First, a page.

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Renewable Energy Scandal Rocks Britain

BBC News

The cost of the botched renewable heat incentive (RHI) scheme to the Northern Ireland taxpayer will be £490m, the Department for the Economy has said. The scheme was run by offering £1.40 in subsidies for every £1 spent on heating.

The original estimate for the scheme given at an Assembly committee hearing was £400m over 20 years.

On Friday, the DfE said £490m would be “the maximum burden” on the budget.

The way the Renewable Heat Incentive (RHI) scheme was set up in Northern Ireland meant the subsidies offered were greater than the cost of the fuel.[The scheme was run by offering £1.40 for every £1 spent on heating.]

The green scheme was set up by the Department of Enterprise, Trade and Investment under the stewardship of now First Minister Arlene Foster in 2012 to encourage businesses and other non-domestic users to move from using fossil fuels to renewable heating systems.

In what has been dubbed the “cash-for-ash” scandal, the flawed scheme meant users could legitimately earn more cash the more fuel they burned.

In a statement, a spokesperson for the DfE said: “In regard to the cost of the RHI scheme, the Comptroller & Auditor General’s report estimated the 20-year costs of the scheme, if nothing is done, to be £1,150m.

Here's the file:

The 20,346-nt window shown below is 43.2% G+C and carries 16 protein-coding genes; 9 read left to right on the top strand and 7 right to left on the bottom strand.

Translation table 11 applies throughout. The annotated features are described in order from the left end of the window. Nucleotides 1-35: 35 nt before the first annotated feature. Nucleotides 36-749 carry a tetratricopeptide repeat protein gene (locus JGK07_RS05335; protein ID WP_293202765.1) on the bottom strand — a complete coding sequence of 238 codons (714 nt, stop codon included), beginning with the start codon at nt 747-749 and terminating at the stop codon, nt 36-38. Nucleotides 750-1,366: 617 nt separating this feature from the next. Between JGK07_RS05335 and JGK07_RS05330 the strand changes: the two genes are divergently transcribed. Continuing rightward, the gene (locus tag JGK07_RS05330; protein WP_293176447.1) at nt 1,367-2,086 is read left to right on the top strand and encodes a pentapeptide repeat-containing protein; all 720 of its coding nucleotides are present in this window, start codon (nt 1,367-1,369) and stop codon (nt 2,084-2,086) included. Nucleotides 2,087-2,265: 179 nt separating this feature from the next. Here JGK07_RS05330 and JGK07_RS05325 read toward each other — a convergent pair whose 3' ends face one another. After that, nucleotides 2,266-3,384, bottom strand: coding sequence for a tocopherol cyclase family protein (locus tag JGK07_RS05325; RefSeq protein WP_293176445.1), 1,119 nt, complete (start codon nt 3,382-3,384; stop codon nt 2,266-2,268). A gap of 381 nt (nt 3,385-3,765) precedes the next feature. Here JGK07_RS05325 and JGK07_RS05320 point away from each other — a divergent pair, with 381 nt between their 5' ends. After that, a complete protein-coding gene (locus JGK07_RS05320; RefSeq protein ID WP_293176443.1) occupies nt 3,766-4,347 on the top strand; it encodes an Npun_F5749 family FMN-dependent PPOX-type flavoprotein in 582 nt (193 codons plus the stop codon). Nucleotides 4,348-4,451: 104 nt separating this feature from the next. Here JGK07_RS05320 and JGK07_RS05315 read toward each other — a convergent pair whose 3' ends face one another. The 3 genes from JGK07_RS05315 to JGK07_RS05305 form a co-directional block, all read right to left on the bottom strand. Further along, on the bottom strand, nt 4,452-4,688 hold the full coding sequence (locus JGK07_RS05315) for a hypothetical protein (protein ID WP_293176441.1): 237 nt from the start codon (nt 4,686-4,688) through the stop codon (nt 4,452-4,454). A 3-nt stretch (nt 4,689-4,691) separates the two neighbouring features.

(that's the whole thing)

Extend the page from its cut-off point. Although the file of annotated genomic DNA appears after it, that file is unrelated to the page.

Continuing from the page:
“C&AG stated this involves ‘a number of uncertainties’ and represents ‘the best estimate of the worst case’.

“Based on a forecasted 3% Barnett share of the allocation for the GB scheme, the projected available budget is £660m. Based on those published figures, the maximum burden on the Northern Ireland budget would be £490m. “

The spokesperson said the department had been developing proposals for changes to RHI which, if accepted, could lead to a significant reduction in future costs to the NI Executive. The detailed discussion included legal advice and engagement with the European Commission.

Earlier, Finance Minister Máirtín Ó Muilleoir claimed the cost could be “the best part of £600m”. He told BBC Radio Ulster that hundreds of people were “using heat in an ineligible way”.

“Anyone heating an empty shed has been stealing public money,” he added.

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see also: Renewable Heat Incentive scandal